Q&A: Epiphany in Baltimore
Some of you read blogger Epiphany in Baltimore and have followed his efforts to buy a home. (Thanks to the Wonk reader -- whose name now escapes me -- for pointing me that way. Let me know who you are and I'll credit you properly.) I thought it would be interesting to chat with him about his experience, since every buying story can help other would-be buyers … and often would-be sellers, too.
Throughout the interview below, I've included links to his blog for all who would like to see how each step unfolded in real time. And that's why I'm identifying him by his online name: He's a teacher whose personal blog links to a blog about his job, and he therefore prefers to stay anonymous.
Q. When did you close?
I just closed on Thursday! I've been living in the house for a couple of weeks, though, with a pre-settlement agreement.
Q. What did you end up buying -- the Baltimore rowhome rehabbed by St. Ambrose that you were serious about?
Yes, I ended up going with the St. Ambrose rehabbed rowhome in Belair-Edison. It's three-bedroom, with a balcony, finished basement, and a nice yard with a private fence.
Q. How much did you pay?
Q. Which "first-time buyer" grants and/or mortgage programs did you use? How easy or hard was it to line everything up? Do you have any advice for others?
My mortgage is through Healthy Neighborhoods, with a 3.75 percent interest rate. I definitely recommend checking out Healthy blocks in Baltimore and considering going through HNI to get that great interest rate. St. Ambrose was extra-helpful in helping me figure things out, as was my real estate agent, Bob Burkhard (who I met at the Live Baltimore office, which was my first stop).
Q. You mentioned on your blog in December that you were renting and weren't motivated to buy a house. What changed your mind?
I had some credit card debt I wanted to eliminate before I started house shopping. I really needed a new car, too, and didn't think my car would last long enough to shop for a house. Basically, I just wanted to get my finances in as perfect shape as possible before I went through the process. My credit score is around 675, and [I] wanted to get it up over 700.
Then, my landlord/roommate told me ... that she wanted to change her living situation and wanted me to look for another place to move into by April. I never wanted to rent again, so this is what motivated me to just see if I could do the house thing; I didn't really have savings, but I had just got my tax return back so I had a small amount to go from. So, basically, I decided to buy a house because I needed a place to live and realized that my financial situation didn't need to be absolutely perfect to do so. Hearing about Barack Obama's stimulus plans were another minor factor.
Q. How many homes did you end up looking at? What did you think of the options in your price range? And how did you decide whether asking prices were fair or not?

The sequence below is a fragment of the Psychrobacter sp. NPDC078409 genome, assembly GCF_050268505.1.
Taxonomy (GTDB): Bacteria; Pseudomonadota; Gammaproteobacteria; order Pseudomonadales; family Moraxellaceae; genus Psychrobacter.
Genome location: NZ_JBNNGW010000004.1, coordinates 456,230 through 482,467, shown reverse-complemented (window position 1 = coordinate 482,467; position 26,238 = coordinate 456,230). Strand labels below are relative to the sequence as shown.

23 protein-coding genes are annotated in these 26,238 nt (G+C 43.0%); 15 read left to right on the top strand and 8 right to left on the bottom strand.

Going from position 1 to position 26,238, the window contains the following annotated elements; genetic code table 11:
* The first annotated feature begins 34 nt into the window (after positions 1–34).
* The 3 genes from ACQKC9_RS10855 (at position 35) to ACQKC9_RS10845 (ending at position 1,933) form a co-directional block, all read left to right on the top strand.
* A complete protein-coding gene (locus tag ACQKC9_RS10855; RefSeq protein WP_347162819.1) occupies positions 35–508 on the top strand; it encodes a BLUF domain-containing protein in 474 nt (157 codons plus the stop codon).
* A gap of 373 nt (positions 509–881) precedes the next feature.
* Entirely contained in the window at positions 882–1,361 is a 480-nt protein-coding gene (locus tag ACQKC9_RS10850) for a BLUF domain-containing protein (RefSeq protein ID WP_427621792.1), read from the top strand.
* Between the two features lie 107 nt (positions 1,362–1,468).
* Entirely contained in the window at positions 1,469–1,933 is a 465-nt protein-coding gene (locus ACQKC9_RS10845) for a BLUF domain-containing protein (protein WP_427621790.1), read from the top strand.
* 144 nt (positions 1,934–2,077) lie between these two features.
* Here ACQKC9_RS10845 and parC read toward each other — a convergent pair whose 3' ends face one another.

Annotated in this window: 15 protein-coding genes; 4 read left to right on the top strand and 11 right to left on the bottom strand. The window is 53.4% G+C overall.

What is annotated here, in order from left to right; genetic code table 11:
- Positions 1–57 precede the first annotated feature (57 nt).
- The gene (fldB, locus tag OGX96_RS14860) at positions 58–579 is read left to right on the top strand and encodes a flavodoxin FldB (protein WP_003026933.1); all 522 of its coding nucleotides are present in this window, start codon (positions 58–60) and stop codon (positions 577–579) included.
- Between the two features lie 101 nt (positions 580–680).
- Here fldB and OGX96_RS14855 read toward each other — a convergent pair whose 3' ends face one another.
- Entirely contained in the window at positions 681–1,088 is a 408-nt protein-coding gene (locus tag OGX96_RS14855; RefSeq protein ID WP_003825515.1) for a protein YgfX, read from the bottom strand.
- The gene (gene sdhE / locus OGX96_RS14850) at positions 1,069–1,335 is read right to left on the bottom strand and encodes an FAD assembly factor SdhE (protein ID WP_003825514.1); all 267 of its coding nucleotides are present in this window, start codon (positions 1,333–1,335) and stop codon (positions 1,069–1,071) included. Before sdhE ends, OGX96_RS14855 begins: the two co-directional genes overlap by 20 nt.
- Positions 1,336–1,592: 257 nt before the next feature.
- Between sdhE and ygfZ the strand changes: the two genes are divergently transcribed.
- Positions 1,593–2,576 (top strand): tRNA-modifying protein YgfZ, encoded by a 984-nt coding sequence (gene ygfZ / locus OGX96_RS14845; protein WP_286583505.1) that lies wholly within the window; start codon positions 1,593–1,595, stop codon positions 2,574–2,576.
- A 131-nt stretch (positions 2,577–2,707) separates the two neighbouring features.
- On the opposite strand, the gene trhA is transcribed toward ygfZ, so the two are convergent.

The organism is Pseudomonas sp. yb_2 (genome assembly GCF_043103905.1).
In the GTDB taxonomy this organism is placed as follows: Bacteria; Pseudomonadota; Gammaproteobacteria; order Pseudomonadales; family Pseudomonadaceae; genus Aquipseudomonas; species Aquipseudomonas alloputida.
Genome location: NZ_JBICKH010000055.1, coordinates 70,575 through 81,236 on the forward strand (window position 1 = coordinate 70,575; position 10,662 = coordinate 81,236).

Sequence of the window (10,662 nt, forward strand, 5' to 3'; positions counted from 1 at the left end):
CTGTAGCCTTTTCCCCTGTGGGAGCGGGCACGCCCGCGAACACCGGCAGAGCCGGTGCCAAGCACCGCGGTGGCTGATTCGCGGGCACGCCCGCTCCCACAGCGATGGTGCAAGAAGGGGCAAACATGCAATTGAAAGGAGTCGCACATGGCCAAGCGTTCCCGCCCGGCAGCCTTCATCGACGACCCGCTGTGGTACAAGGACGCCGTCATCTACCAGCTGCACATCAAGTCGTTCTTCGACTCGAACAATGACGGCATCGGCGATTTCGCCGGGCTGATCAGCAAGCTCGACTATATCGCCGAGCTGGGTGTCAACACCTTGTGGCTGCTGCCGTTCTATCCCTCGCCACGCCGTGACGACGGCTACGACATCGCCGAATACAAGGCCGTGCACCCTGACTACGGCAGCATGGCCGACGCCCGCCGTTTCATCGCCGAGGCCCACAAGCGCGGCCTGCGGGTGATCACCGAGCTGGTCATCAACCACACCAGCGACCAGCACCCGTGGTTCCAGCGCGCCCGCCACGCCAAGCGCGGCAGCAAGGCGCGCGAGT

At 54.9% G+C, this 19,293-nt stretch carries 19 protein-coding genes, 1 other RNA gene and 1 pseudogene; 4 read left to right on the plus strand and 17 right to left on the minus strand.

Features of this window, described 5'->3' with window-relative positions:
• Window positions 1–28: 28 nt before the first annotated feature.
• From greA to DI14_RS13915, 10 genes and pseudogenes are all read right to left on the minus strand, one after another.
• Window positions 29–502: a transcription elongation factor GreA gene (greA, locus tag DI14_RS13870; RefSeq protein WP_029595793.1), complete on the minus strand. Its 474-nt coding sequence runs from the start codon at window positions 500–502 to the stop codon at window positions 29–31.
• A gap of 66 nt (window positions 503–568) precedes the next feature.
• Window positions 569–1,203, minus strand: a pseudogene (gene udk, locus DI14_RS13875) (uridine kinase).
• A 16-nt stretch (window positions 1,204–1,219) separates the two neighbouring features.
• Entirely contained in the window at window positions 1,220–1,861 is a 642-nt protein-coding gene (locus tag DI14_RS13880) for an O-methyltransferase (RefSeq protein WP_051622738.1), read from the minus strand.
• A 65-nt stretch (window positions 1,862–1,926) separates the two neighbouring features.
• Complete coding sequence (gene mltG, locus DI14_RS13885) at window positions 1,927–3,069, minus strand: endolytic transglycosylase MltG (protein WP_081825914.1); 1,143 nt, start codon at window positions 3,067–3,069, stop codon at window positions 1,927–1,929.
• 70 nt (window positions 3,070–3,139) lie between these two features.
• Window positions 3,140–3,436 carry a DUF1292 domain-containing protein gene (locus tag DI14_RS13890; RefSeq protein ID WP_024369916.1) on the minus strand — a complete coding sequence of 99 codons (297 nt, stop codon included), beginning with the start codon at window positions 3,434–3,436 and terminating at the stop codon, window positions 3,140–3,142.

I looked at probably 20 to 25 homes; it was at a breakneck pace. I'm a teacher and a baseball coach, and my season (and 12- to 14-hour workdays) starts on March 1, so I basically tried to get everything figured out in the span of two to three weeks. I had a few ideas about neighborhoods I wanted to live in -- Belair-Edison (where I was currently living), Waverly (very near my job and a great neighborhood), Lauraville, and Ednor Gardens-Lakeside.
I did a lot of research online and joined a few online groups for each community. And, in the end, it ended up being mostly about price; the houses in Belair-Edison were just nicer in my price range than the ones in Ednor Gardens (my second choice). I saw really cool houses in the latter neighborhood, and one I just loved in Waverly as well, but they needed a lot of work and were $15-25K more. ... Plus, I got such good vibes from St. Ambrose; both their mission and their houses were so nice.
As for prices, I got a handle of things by looking at a whole lot of houses, looking at websites (Google addresses and it pops up real estate sites), and, most importantly, by listening to my real estate agent, who ran analyses whenever I was really interested in a house and guided me in the process.
Q. Did anything surprise you about homebuying, either positively or negatively? (Or both?)
I found the process really exciting and fun. The only negative was how long everything took after I picked out a house. Part of it was that I was so pressed for time, and so excited, so it probably made everything seem longer than it was. But, for example, the Baltimore City grant took a really long time -- twice as long, at least, as it says on the application -- so leave yourself plenty of time.
Q. Bottom line: Happy you bought now?
Absolutely. Now that I've closed, I'm going to amend my taxes and get the $8,000 first-time buyers tax credit.